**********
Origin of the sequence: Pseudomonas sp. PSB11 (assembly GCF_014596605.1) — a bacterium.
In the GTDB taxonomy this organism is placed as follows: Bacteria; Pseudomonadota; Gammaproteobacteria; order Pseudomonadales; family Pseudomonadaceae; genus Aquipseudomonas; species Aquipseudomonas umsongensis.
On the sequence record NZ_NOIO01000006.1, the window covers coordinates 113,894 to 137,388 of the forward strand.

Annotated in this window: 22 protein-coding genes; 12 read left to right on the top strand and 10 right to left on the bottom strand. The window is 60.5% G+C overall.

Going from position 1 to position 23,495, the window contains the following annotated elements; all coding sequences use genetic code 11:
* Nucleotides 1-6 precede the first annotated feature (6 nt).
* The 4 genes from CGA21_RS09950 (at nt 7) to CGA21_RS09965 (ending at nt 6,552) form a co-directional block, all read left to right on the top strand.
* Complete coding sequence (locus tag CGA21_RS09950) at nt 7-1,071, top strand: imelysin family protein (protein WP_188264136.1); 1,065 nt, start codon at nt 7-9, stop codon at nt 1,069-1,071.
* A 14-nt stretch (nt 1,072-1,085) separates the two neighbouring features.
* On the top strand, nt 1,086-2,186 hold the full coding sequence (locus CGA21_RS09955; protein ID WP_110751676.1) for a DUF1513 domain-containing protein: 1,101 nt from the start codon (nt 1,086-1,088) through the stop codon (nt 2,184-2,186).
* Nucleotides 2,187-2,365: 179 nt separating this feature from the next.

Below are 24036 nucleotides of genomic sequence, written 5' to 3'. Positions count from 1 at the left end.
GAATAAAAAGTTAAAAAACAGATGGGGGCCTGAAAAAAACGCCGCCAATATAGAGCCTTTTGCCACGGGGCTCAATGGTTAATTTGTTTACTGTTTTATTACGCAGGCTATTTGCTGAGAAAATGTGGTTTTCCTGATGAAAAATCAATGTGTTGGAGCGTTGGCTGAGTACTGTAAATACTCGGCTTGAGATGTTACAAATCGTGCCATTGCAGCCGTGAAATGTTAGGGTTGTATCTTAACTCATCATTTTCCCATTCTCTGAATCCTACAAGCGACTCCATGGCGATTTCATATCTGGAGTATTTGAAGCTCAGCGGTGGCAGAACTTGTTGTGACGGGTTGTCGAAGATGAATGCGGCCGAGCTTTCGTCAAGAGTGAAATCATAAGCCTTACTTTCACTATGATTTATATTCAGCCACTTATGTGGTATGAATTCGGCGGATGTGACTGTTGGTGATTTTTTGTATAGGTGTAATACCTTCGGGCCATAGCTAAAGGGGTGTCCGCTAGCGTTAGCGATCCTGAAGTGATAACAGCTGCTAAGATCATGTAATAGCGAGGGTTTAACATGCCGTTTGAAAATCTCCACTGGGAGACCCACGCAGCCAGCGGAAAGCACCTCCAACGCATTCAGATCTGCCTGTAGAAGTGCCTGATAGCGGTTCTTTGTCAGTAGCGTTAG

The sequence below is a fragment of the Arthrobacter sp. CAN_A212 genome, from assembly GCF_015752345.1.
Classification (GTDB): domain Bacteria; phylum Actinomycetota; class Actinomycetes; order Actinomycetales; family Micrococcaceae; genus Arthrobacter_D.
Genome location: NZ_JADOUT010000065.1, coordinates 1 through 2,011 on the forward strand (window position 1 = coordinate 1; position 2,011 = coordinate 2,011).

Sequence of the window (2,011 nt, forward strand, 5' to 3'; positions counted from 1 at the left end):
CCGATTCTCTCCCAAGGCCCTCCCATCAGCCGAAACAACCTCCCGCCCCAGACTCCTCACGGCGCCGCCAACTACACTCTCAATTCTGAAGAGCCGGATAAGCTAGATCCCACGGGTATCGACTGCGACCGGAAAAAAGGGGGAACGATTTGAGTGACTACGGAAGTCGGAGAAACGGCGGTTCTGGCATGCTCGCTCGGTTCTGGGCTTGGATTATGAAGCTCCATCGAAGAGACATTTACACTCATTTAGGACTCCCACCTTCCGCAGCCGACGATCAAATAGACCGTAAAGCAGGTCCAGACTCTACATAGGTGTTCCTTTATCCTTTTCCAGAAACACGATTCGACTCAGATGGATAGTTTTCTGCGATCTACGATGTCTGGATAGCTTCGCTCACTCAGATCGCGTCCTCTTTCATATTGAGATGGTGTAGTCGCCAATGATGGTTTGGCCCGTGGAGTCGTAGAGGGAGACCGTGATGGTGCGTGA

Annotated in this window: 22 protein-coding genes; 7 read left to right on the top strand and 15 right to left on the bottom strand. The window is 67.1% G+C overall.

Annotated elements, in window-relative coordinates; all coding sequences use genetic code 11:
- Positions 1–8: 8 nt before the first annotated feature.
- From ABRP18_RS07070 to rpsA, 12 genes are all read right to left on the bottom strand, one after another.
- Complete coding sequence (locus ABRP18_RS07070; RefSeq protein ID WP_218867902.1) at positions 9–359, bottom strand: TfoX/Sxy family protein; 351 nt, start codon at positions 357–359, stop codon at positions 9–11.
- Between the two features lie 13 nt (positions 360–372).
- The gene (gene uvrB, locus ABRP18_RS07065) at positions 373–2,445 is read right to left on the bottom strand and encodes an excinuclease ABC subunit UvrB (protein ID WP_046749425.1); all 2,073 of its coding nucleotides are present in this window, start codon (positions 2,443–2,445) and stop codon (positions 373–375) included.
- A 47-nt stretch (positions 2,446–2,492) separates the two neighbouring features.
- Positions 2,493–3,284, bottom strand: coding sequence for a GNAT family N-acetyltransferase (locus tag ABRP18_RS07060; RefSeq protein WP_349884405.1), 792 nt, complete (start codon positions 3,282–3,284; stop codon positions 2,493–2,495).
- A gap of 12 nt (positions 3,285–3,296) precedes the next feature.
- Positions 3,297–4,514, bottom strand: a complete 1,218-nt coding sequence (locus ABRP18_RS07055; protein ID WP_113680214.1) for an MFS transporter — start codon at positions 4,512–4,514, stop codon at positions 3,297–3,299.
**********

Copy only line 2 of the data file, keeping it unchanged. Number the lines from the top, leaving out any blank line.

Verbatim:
In the GTDB taxonomy this organism is placed as follows: Bacteria; Pseudomonadota; Gammaproteobacteria; order Pseudomonadales; family Pseudomonadaceae; genus Aquipseudomonas; species Aquipseudomonas umsongensis.